Okay. So vocabulary, that's a rote memorizing, it's a social conventional thing we're gonna memorize vocabulary. Notation might be a thing. "Hey, guys, on the test, you might see a division problem that looks like this. Or remember, we've done that." You might see a, I mean, help me, let me get to other grade levels, because I've been really focusing on fourth grade. "You might see a proportion setup like this. You might see the equation of a line written like this. You might see a quadratic equation written like this." Like notation like that, now, you should have been like dealing with that notation. But maybe you dealt with one more than another. That's a good moment. Actually, when you're looking at your high stakes test. That's a decent purpose for high stakes tests, to remind you of things that you might have deemphasized. "Oh, that's right. They should see this division symbol. They should see that form of the equation of a line. Okay. Next year, we'll do more to actually develop that and keep it in our repertoire as we go." But especially vocabulary, is a thing you're gonna review. Okay, sorry, Kim. I hope you didn't forget where you were going.

Kim Montague:

Okay, well, so I'm the teacher right now listening, saying, "You don't know my state test. These algorithms that you just said to teach or whatever, show, in the last week or two, they're on my state test. And so I am required. And I want to be responsible as a teacher in helping my kids make sense of them, because they're tested on them."

Pam Harris:

Yeah. And so let me honor the fact that you want your students to do well. You don't want anybody to get to a test and be shocked, "Oh, my gosh, I've never seen this. I don't know how to do that. I feel terrible now." You're teachers, you have a teacher heart, of course, you want your students to do well and feel good about what they're doing. And so if you, if you're right now thinking, "But Pam, you haven't seen my state test. My state test the high stakes test that my students" - so we're saying state, but we have listeners around the world. If you have a high stakes test, a test that students have to take at some point that matters for them to move on. If that high stakes test asks questions that demand that students perform the steps of an algorithm, then I can totally see why you're bothered right now. I can totally - like you are like, but I have to get the kids ready for those questions. I just took a deep breath. May I invite you to relook at any items you've ever seen released from your high stakes test? And ask yourself, do your students really need to be able to mimic the steps of an algorithm in order to pass that item? If you can find an item like that, please send it to me. I have offered this around the world: please send me an item that if your students don't show their steps, if the steps they show aren't correct, or if they don't find the error correctly, whatever. You're saying to me, kids must have drilled the algorithm, have learned it and like own it enough that they'll be able to pass this item, please send me those items. So I've had several people take me up on that. And they have sent me items. And to this day, and I've looked at many, many state tests. I have looked at item after item. I've looked at the major test writers and their items. I've looked at countries tests and items in countries tests. I have yet today to find one that that's true. Now, you might be like, "Pam, I've seen it." Okay, I've gotten some items. But you know, every time I get an item that actually test the steps of an algorithm, those items have not been on a high stakes test. They've been in a test prep material. In other words, some company has said, "Hey, we'll help your students get ready for the test. Here's our test prep material, use these questions and your kids will do great." And that's where they're guessing about how a standard will be tested. And their guess is showing the steps that you have to fill in. It's the guesses in a textbook and test prep material that are making kids fill in steps or making kids sort of have the algorithm steps rote memorized, and they're able to spit them back out. That's where I'm finding those items, not actually on the high stakes tests. So if you find one, I'd love to see it and boy, then we'll put some pressure on the writers of that test to say, "Ah,not a good item." If you happen to find one, I'm almost gonna - I feel very confident in guaranteeing you, you might find one. You're just not, like the preponderance of that test. Most of the test is not going to be that. Maybe there might be one, and how much time are you spending on drilling those algorithms? Like even if there's one, which I'm not going to even grant you there is. But even if there's one item on a high stakes test that demands that kids know an algorithm, it's one, it's one item out of the entire test. Again, I'm not granting it's there. But even if there was, it's one. And consider how that weighs up against all of the time, that you're spending, sort of drilling those things. I'm looking at the time. Some other time asked me about a colleague in a different country that showed me some - okay, I'm gonna say it right now - showed me the scoring rubric that students have are graded on in that high stakes test to say, "Look, they have to do the right steps, or they don't get credit." But when we actually sat down and looked at the scoring rubric, even she smiled and said, "Oh, Oops, missed the line that said, so students will show something, something or correct mathematical relationships." Like as long as what the student did was correct mathematically, they got credit for the steps. Like, in other words, there were marks for showing how they got to the answer. And it said, sort of do the traditional thing, or that whatever they show is mathematically correct. The students got marks. So our point is, whether it's demanded in your standards, it's going to show up on your test, which we don't think it will, you can teach algorithms the way that Kim did. You can meet your standard, by exactly what we've just said, I'm not gonna repeat it all. What we said in this episode, you can get there that way. And get your kids thinking and reasoning and confident and being able to do all the other things because you've spent your time doing that. And not just prepping for kids to be able to mimic algorithms.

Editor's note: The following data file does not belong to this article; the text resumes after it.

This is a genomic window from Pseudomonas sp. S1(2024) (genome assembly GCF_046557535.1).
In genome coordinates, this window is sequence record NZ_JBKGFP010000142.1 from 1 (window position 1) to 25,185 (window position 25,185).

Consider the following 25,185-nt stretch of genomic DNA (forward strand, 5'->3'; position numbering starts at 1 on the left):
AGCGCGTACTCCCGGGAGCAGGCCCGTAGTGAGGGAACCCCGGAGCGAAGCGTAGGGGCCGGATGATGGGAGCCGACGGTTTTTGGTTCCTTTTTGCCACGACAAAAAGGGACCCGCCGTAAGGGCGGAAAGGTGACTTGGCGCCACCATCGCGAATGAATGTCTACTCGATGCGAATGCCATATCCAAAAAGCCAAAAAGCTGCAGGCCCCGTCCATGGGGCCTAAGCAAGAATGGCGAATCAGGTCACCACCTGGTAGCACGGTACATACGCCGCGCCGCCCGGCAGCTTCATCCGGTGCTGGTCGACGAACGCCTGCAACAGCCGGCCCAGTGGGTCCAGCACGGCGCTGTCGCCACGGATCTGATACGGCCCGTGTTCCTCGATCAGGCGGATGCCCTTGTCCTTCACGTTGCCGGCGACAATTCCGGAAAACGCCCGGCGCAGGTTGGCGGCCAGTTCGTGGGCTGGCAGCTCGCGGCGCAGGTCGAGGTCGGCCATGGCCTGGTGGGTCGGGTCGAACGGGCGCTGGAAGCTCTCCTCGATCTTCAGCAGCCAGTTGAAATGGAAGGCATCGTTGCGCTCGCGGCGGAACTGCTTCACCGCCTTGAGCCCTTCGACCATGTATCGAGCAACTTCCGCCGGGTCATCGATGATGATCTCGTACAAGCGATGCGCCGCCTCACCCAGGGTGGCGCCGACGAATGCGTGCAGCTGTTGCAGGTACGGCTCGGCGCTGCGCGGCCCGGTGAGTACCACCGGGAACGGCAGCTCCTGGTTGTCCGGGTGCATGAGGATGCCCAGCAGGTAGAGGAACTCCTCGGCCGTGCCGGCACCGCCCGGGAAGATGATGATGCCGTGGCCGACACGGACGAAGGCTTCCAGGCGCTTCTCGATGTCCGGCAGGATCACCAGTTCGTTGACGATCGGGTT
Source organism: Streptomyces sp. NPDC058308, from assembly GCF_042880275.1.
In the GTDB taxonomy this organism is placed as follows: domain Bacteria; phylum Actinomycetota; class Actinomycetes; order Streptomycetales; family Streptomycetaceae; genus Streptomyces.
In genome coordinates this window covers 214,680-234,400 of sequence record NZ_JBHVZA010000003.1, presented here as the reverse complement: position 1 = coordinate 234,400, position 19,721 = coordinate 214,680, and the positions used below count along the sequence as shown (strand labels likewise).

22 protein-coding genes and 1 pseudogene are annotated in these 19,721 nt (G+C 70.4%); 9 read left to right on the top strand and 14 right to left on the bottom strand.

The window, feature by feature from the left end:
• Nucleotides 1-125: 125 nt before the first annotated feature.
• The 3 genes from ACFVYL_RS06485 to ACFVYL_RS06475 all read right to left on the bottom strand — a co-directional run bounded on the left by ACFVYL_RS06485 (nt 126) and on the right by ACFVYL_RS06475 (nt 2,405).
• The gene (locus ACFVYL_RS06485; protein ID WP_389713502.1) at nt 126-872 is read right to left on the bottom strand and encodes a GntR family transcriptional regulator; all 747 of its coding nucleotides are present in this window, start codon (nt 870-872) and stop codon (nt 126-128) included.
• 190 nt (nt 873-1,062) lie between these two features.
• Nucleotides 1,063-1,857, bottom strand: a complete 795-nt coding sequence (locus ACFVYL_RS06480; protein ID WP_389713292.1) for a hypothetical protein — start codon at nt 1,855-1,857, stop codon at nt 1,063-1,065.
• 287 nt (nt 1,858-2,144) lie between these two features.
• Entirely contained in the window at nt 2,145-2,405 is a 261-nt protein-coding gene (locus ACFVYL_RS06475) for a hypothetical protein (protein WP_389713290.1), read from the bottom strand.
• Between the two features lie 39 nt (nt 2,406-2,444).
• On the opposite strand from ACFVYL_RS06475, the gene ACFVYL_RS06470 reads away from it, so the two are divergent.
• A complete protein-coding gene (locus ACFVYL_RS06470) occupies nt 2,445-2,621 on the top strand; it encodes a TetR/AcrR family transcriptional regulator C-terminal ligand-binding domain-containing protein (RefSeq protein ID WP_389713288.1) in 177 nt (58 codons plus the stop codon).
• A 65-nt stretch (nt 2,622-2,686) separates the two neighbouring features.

Kim Montague:

So in summary,

Pam Harris:

Please.

Kim Montague:

Please. Teachers we're saying relationships over algorithms. Yes?

Pam Harris:

Nice.

Kim Montague:

And we're gonna argue that you spend the time that you have building thinking over practicing procedures.

Pam Harris:

Bam! Nicely said, Ah, I knew I liked you. So if you want to learn more mathematics and refine your math teaching so that you and students are mathematizing more and more, then join the Math is Figure-Out-Able movement and help us spread the word that Math is Figure-Out-Able!